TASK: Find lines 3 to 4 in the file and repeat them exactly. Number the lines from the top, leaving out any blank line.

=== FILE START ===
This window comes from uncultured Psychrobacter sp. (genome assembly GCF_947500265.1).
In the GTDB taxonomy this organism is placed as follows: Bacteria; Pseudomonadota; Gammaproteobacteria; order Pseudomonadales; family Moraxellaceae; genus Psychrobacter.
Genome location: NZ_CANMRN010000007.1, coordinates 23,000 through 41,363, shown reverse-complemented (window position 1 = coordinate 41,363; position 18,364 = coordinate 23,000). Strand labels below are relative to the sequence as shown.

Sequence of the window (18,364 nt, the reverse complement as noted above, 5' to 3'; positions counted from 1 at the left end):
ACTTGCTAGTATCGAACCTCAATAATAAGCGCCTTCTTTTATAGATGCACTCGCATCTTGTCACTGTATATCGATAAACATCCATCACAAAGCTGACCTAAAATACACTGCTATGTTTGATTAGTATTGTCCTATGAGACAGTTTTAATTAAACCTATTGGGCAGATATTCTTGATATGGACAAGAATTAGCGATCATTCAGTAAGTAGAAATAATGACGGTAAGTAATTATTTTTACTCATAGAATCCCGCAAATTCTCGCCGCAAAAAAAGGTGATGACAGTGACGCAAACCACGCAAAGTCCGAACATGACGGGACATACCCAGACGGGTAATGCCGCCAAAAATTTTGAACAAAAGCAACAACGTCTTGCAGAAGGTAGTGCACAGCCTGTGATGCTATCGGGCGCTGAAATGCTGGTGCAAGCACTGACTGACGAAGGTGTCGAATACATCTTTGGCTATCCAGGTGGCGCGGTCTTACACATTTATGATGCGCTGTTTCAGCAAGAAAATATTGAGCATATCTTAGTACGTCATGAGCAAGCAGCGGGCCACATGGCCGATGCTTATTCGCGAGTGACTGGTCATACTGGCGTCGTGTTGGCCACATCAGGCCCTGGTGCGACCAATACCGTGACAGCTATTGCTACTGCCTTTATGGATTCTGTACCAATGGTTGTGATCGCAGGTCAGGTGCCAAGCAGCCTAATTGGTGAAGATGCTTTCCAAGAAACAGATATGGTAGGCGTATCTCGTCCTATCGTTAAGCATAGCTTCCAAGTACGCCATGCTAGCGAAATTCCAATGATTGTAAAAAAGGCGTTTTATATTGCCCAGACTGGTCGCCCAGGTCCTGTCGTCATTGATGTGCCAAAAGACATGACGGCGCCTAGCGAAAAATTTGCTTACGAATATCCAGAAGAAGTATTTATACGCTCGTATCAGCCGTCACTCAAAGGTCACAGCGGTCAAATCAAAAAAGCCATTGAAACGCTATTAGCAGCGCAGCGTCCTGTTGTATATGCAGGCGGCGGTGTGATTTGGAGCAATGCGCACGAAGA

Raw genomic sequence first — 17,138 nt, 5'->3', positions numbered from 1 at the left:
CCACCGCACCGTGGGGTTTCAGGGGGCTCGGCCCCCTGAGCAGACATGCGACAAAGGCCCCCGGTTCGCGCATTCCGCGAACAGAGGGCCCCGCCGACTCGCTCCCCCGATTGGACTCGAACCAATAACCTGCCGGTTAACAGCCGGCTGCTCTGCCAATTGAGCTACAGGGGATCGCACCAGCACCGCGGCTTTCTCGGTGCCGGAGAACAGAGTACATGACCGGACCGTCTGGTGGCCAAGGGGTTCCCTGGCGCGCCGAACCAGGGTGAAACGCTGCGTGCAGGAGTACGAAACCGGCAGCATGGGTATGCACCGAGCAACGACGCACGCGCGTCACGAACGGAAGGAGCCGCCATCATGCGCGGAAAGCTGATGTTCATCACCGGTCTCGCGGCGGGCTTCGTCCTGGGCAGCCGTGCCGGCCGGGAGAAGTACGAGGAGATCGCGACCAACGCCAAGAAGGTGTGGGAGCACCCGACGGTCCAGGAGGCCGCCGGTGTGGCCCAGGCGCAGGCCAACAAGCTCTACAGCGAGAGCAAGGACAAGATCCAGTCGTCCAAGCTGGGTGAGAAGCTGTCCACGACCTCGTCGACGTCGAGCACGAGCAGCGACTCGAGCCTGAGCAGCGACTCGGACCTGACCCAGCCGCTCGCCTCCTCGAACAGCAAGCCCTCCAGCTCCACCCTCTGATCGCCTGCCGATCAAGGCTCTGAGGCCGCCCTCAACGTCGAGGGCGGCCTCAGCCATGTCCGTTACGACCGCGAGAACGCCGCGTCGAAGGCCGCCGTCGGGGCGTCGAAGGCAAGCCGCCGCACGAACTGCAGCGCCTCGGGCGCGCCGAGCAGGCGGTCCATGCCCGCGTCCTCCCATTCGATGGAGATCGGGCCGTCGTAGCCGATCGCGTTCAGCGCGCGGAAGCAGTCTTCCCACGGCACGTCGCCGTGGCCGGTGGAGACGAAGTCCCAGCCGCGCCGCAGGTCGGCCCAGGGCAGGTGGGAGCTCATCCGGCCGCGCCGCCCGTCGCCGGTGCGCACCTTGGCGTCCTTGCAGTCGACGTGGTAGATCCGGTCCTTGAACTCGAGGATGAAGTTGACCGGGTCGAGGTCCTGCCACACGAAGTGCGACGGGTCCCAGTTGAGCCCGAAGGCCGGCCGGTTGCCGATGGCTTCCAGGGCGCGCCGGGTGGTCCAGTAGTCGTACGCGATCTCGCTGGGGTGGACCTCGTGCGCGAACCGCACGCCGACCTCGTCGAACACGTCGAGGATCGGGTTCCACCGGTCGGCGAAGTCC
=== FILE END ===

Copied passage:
Genome location: NZ_CANMRN010000007.1, coordinates 23,000 through 41,363, shown reverse-complemented (window position 1 = coordinate 41,363; position 18,364 = coordinate 23,000). Strand labels below are relative to the sequence as shown.

Sequence of the window (18,364 nt, the reverse complement as noted above, 5' to 3'; positions counted from 1 at the left end):